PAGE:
Horace Hill and Ashley Marino represented the School of Indigenous Studies and UWA at the 6th University Scholars Leadership Symposium in Hong Kong in 2015. This Symposium is held annually in a developing country in the Asia Pacific region to discuss, learn and talk about human rights. 850 students attended the symposium representing about 56 different countries including USA, Ukraine, Russia, Saudi Arabia, South Africa, Indonesia, UK, France, Austria, Germany and Australia.
A leading Aboriginal and Torres Strait Islander Suicide Prevention body has warned that Christmas is a susceptible time for both young and old in the community who may struggle with expectations of the festive holiday period.
Ashley Marino is ever grateful for her time spent in The Graham (Polly) Farmer Foundation’s, Follow the Dream program. Starting in the program as a primary school student, she’s now studying a Bachelor of Science at UWA and living on campus at University Hall.
Staff and students from The University of Western Australia’s School of Indigenous Studies have made a surprise discovery on an excursion to Rottnest Island (Wadjemup), uncovering a rare nineteenth century glass spearhead.
Graduate Aurora Milroy, from The University of Western Australia’s School of Indigenous Studies, is one of three Australians to receive a prestigious 2015 UK Chevening/Charlie Perkins Scholarship, to complete a Masters degree at Oxford University.
Indigenous Health is not usually synonymous with good news, but a reception at UWA this week showed that generosity, collaboration and research is a winning formula in promoting Healthy Minds and Healthy Lives for Indigenous peoples in Australia.
At the recent NAIDOC Awards Night, UWA Graduate, Dr Gemma Johnston was awarded Tertiary Scholar of the Year for 2015. Gemma graduated from the University of Western Australia in March 2015 with a Bachelor of Medicine and Bachelor of Surgery. She is currently an intern at Fiona Stanley Hospital and is one of the first Torres Strait Islander doctors to qualify in Western Australia.
A rock shelter in the Weld Range provides evidence of the oldest human occupation in the Mid-West region of Western Australia, a research project partnered between The University of Western Australia and Wajarri Traditional Owners has discovered.
Tiffany Garvie graduated with a Bachelor of Arts with majors in English and Classics and Ancient History in March 2007. Tiffany is currently the Education and Community Projects Project Officer at Melbourne’s Museum Victoria where she has been for four years. Apart from writing poetry and songs, she has also been a breakfast broadcaster and journalist at 6AR Noongar Radio, 4AAA Murri Country in Brisbane and ABC Radio Breakfast Presenter in Orange.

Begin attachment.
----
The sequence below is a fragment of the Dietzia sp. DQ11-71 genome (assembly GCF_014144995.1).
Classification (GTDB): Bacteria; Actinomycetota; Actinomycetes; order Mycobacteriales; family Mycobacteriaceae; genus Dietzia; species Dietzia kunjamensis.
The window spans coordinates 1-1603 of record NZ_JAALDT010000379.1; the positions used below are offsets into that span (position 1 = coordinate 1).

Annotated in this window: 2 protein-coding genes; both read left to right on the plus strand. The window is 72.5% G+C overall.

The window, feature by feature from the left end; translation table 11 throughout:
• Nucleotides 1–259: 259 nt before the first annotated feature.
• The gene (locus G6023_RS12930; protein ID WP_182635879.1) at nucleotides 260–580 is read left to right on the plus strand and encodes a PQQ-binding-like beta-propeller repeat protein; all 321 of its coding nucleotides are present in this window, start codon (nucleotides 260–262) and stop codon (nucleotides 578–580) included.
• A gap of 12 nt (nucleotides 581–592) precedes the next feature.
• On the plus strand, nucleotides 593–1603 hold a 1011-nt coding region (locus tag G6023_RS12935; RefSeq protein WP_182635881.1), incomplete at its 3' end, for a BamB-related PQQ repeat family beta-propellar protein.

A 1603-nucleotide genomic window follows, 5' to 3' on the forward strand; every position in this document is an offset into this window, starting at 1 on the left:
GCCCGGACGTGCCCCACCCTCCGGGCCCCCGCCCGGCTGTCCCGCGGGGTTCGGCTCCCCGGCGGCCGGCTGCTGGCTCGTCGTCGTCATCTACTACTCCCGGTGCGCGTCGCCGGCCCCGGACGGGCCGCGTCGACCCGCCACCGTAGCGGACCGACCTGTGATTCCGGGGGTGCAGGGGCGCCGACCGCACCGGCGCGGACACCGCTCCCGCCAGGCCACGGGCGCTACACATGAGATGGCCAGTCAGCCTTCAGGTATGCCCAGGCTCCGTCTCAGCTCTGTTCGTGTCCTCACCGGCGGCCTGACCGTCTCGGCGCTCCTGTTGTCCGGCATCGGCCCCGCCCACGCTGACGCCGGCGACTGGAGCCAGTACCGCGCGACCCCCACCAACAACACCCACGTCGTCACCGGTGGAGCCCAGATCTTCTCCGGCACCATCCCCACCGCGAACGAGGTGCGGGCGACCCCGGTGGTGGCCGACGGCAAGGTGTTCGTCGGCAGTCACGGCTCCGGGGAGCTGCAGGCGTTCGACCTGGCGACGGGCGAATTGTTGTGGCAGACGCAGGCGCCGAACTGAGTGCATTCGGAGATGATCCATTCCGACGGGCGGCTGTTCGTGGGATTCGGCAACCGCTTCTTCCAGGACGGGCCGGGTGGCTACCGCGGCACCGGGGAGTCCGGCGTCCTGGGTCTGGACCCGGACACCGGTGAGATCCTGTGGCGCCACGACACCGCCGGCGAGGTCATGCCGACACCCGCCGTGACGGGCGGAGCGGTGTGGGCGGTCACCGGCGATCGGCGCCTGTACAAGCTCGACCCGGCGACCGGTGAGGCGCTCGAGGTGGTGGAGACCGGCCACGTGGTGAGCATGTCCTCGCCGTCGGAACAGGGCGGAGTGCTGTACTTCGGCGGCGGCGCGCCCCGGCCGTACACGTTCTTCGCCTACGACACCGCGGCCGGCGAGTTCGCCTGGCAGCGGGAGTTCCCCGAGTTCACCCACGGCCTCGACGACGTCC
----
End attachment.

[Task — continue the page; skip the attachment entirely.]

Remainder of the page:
With a non-Indigenous father and a mother of the Kungarakan and Yanyuwa peoples of the Northern Territory, Paulina Motlop understands the benefits of having different ‘world views’.
And the relatively new Assistant Professor in the School of Indigenous Studies (SIS), in her role in the Faculty of Education, is hoping to help student teachers consider the particular strengths and qualities of Aboriginal children they might one day encounter in their classrooms.
Six hundred UWA undergraduate students are enrolled in the School of Indigenous Studies’ Aboriginal Encounters: Strangers in our Backyard unit this semester, an increase of 140 per cent from the previous year.
The unit, which examines contested Australian history from Indigenous perspectives, has been running for six years and continues to increase in popularity.
Vinka Barunga is a fifth-year UWA medical student. She is currently on a 12-month placement in Derby where she divides her time between UWA’s Derby Rural Clinical School and the Derby Aboriginal Health Service.
Fifty Indigenous Year 12 students from around metropolitan Perth and from as far north as Kununurra and as far south as Albany will come to The University of Western Australia next week for a leadership seminar.
Want to know more about the Noongar origins of the name of your street, suburb or town? A new website developed by researchers at The University of Western Australia with colleagues at Curtin University might help.
A report on Aboriginal heart health released this week is the most comprehensive ever published in Western Australia about the single biggest killer of Aboriginal people. The report highlights the need for all sectors of government, health service providers, business and the community to work together to further narrow the gap between rates of Aboriginal and non-Aboriginal heart disease deaths.
Everyone has seen TV footage of surfers taking their lives into their hands in massive surf at Margaret River or Oahu in Hawaii, where waves can tower to six metres and produce solid walls of water and long pipelines.